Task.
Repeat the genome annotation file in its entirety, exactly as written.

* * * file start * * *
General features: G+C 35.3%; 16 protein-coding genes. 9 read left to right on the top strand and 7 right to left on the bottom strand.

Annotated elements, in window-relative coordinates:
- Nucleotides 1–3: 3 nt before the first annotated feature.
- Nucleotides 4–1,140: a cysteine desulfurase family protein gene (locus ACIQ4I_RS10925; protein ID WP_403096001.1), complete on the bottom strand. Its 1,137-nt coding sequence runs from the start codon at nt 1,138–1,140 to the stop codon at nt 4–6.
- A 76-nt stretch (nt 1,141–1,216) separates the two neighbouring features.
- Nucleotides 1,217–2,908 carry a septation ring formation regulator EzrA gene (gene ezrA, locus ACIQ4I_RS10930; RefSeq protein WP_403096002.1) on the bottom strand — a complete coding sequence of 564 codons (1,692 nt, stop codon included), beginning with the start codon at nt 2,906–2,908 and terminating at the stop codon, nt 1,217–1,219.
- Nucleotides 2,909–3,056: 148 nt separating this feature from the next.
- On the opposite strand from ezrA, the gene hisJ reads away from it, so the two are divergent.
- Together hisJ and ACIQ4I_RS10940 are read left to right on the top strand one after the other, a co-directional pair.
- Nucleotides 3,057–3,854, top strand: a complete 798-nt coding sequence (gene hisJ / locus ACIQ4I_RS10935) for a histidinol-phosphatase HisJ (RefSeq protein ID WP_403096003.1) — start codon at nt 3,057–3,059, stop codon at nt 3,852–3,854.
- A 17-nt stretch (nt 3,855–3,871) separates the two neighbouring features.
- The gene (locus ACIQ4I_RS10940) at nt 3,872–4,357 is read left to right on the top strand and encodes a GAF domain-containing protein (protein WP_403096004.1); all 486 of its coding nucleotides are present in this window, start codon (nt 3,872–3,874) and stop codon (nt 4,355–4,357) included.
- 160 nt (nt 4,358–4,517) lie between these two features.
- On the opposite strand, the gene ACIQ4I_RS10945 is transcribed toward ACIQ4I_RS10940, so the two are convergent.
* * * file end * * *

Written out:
General features: G+C 35.3%; 16 protein-coding genes. 9 read left to right on the top strand and 7 right to left on the bottom strand.

Annotated elements, in window-relative coordinates:
- Nucleotides 1–3: 3 nt before the first annotated feature.
- Nucleotides 4–1,140: a cysteine desulfurase family protein gene (locus ACIQ4I_RS10925; protein ID WP_403096001.1), complete on the bottom strand. Its 1,137-nt coding sequence runs from the start codon at nt 1,138–1,140 to the stop codon at nt 4–6.
- A 76-nt stretch (nt 1,141–1,216) separates the two neighbouring features.
- Nucleotides 1,217–2,908 carry a septation ring formation regulator EzrA gene (gene ezrA, locus ACIQ4I_RS10930; RefSeq protein WP_403096002.1) on the bottom strand — a complete coding sequence of 564 codons (1,692 nt, stop codon included), beginning with the start codon at nt 2,906–2,908 and terminating at the stop codon, nt 1,217–1,219.
- Nucleotides 2,909–3,056: 148 nt separating this feature from the next.
- On the opposite strand from ezrA, the gene hisJ reads away from it, so the two are divergent.
- Together hisJ and ACIQ4I_RS10940 are read left to right on the top strand one after the other, a co-directional pair.
- Nucleotides 3,057–3,854, top strand: a complete 798-nt coding sequence (gene hisJ / locus ACIQ4I_RS10935) for a histidinol-phosphatase HisJ (RefSeq protein ID WP_403096003.1) — start codon at nt 3,057–3,059, stop codon at nt 3,852–3,854.
- A 17-nt stretch (nt 3,855–3,871) separates the two neighbouring features.
- The gene (locus ACIQ4I_RS10940) at nt 3,872–4,357 is read left to right on the top strand and encodes a GAF domain-containing protein (protein WP_403096004.1); all 486 of its coding nucleotides are present in this window, start codon (nt 3,872–3,874) and stop codon (nt 4,355–4,357) included.
- 160 nt (nt 4,358–4,517) lie between these two features.
- On the opposite strand, the gene ACIQ4I_RS10945 is transcribed toward ACIQ4I_RS10940, so the two are convergent.